Maybe I was onto something here.  A ship wreck, beautiful artifacts, Belle - French for beautiful.  That sounded like the perfect name for my candles.  La Belle (The Beautiful).  Beautiful in appearance, beautiful smell....couldn't be a better match.  And so began, La Belle Artisan Candles.



Monday, September 17, 2012

Can A Man's Man Be A Candle Maker?

Candles.  Who likes them?  Who makes them?  Are they something reserved to be admired by only females in our society?  Can a man's man be a man if he likes the way candles look and smell? 

Let me introduce myself....I'm Bill.  I like candles.  I like the way they look.  I like the way they smell.  And yes, I make them.  Why?  I really can't explain the answer to that question.  But, candles interest me.  And yes, I've toyed with the thought of making them for years.  So what stopped me from trying my hand at candle making?  Maybe it's the thought of some hidden, feminine side of me coming out.  I don't think so!  You see, I consider myself to be a man's man.  I hunt, I fish, I bring home the bacon, I channel surf with the remote while laying on the couch.  Yes, I drive my wife nuts just like any real man does.   You know, like why does she feel the need to remind me every six months that the leaky faucet needs fixing?  Honey, don't worry...I have it on my list of things to do and I will take care it.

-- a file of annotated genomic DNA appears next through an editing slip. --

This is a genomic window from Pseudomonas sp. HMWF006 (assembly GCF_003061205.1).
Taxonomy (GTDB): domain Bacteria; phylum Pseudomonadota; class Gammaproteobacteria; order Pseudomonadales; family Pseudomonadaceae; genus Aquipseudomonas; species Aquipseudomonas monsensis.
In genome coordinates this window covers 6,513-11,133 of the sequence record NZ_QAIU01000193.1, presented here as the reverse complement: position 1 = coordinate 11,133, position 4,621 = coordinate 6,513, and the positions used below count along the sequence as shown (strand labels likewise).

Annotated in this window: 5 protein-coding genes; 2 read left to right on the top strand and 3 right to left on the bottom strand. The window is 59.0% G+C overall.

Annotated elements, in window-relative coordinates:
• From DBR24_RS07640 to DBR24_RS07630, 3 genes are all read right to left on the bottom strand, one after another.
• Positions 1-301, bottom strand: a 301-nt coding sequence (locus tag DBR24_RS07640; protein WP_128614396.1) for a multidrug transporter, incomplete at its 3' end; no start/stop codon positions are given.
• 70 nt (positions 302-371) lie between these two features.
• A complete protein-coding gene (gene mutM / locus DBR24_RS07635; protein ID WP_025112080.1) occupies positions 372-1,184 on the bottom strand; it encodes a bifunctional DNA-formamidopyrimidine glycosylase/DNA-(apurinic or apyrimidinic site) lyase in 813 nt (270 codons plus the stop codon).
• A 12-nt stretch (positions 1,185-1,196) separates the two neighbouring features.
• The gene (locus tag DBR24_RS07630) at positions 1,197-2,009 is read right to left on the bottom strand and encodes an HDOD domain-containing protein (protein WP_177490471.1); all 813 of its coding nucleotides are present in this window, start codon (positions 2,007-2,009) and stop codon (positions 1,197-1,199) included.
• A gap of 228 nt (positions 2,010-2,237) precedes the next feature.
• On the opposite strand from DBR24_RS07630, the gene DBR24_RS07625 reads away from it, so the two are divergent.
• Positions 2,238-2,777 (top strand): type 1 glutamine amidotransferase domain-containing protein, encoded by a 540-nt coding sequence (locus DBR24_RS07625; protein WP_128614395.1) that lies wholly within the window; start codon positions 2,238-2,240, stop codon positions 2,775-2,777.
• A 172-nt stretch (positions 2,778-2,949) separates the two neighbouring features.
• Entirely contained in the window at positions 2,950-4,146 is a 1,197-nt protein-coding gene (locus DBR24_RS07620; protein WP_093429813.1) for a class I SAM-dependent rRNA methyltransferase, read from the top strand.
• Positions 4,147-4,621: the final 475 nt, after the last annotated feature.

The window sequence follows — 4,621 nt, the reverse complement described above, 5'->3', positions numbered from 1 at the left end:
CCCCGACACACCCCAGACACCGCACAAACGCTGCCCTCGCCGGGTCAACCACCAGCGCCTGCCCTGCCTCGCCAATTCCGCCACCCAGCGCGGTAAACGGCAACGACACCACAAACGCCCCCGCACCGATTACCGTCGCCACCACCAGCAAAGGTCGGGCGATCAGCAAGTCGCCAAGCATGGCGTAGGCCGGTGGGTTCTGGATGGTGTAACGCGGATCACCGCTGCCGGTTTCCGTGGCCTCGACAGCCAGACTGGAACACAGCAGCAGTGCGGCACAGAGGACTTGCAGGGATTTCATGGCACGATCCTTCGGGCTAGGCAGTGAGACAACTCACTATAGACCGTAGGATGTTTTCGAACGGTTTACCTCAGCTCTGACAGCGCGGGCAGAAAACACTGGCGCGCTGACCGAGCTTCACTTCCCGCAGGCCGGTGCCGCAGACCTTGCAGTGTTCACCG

Well, this year, thanks to the thoughtfulness of my wife who makes mental notes of every passing comment I make in order to surprise me with gifts for my birthday and Christmas, I started making candles.  For my birthday, she bought me some candle making supplies and my quest to develop the perfect candle started to take shape. 

How hard could it be?  All you need is a jar, some wax, fragrance oil, a wick and pot to melt the wax and your done.  Well, I've found that it's not that easy.  Although I thought the first candle I made would put any Yankee Candle to shame.  Yes, my wife just smiled and agreed.  Now that I look back on the first candle, I've come to realize my wife's smile was just a simple token of love. 

I started this blog to allow you to follow my quest to make the perfect candle, to allow you to share your thoughts on what makes the perfect candle, and to show that a man's man can be a candle maker.